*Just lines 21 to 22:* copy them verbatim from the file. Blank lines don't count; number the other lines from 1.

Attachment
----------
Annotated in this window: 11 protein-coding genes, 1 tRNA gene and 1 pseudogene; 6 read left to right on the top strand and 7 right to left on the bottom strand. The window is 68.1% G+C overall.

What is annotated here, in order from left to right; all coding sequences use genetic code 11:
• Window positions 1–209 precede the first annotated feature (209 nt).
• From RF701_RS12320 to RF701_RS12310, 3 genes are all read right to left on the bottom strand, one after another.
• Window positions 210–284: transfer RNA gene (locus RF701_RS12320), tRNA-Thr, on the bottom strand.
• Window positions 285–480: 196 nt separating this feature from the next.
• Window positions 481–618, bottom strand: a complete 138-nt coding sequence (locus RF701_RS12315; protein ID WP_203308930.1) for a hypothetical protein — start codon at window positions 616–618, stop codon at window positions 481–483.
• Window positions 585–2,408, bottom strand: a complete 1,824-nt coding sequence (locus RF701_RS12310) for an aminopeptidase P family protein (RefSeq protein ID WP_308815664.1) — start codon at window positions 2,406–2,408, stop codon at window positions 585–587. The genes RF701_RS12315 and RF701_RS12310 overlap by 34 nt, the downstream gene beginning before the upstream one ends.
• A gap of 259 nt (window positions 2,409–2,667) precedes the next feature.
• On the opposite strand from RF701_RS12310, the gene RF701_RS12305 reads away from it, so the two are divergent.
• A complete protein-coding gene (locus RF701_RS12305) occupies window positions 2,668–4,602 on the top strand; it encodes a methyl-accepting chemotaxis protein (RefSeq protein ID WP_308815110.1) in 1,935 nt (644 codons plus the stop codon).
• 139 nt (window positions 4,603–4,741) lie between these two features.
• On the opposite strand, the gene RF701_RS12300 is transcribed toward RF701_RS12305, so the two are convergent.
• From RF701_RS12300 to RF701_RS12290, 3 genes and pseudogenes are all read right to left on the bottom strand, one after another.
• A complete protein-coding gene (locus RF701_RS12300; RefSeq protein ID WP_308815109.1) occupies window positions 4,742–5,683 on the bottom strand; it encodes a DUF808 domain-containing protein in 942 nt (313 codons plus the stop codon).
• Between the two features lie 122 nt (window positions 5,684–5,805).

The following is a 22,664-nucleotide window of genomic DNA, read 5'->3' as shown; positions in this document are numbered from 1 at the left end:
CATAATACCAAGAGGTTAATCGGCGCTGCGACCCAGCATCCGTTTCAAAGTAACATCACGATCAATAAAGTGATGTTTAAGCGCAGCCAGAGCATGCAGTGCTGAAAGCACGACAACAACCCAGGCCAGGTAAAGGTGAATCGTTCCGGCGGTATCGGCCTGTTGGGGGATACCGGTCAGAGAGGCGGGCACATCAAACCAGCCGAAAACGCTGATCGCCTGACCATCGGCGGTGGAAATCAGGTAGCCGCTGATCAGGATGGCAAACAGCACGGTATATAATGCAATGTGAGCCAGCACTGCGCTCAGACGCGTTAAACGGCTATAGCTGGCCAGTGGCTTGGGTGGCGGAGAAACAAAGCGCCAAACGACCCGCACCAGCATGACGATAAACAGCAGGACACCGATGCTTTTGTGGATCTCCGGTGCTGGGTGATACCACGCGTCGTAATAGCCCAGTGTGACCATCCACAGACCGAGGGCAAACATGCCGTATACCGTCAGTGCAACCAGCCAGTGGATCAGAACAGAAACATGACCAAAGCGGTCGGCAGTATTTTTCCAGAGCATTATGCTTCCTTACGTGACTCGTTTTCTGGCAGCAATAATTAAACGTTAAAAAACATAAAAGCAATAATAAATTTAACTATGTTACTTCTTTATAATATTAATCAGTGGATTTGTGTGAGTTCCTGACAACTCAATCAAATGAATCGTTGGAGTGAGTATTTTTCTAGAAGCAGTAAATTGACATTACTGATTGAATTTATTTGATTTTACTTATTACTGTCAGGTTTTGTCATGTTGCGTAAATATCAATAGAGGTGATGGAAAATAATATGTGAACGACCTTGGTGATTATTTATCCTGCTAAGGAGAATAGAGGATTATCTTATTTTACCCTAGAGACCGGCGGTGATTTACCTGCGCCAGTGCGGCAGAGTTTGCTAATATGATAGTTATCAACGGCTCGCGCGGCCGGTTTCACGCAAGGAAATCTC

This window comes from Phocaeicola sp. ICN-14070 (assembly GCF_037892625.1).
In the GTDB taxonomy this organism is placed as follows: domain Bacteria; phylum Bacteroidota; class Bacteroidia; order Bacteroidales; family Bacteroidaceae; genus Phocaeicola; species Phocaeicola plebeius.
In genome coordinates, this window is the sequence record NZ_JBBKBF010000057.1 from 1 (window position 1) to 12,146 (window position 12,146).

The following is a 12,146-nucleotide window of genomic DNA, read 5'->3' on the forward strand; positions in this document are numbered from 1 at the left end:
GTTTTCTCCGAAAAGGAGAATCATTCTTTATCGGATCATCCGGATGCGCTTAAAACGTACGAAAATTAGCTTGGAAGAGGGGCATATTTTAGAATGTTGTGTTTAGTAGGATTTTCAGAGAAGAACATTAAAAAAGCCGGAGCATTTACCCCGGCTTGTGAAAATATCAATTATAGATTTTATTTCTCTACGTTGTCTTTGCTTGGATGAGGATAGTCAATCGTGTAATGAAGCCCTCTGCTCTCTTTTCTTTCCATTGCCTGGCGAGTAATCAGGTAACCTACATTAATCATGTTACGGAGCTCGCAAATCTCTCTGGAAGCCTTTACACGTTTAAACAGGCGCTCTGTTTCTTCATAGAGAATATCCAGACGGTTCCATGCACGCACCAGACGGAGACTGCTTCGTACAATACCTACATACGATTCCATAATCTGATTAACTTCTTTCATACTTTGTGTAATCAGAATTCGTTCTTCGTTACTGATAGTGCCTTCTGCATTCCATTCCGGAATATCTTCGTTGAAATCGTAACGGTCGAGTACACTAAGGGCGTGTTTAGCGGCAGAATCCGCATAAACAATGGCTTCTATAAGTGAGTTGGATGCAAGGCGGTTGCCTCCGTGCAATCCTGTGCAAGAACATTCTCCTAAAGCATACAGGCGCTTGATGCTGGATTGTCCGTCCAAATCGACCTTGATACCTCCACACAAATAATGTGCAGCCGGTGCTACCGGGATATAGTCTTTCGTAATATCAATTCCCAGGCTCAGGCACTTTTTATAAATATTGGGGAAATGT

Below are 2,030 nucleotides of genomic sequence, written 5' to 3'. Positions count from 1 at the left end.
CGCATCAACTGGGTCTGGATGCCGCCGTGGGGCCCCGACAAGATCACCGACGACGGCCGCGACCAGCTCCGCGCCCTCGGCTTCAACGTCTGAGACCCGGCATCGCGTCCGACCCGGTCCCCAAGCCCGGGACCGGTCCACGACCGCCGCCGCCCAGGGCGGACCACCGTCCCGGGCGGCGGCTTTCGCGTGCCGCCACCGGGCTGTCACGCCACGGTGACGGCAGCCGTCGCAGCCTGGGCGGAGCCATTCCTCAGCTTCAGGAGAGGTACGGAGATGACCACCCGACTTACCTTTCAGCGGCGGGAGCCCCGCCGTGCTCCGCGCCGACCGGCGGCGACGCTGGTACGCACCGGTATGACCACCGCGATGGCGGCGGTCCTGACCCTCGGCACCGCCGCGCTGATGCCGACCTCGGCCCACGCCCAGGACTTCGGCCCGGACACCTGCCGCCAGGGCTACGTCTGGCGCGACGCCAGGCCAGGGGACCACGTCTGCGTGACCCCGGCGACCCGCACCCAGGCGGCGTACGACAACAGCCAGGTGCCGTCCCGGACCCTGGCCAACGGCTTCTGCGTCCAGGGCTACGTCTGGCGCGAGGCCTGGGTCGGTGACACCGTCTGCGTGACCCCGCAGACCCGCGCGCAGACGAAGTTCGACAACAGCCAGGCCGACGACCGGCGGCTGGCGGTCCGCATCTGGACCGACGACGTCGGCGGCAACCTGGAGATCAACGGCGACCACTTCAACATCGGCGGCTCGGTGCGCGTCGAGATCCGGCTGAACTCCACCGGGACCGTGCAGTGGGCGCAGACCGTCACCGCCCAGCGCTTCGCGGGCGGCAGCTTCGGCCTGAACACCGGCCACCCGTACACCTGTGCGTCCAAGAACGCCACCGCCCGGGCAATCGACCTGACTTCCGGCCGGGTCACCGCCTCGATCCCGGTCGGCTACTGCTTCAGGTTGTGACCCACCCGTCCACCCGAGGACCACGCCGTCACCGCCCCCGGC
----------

In genome coordinates, this window is the sequence record NZ_JBBKBF010000057.1 from 1 (window position 1) to 12,146 (window position 12,146).

The following is a 12,146-nucleotide window of genomic DNA, read 5'->3' on the forward strand; positions in this document are numbered from 1 at the left end: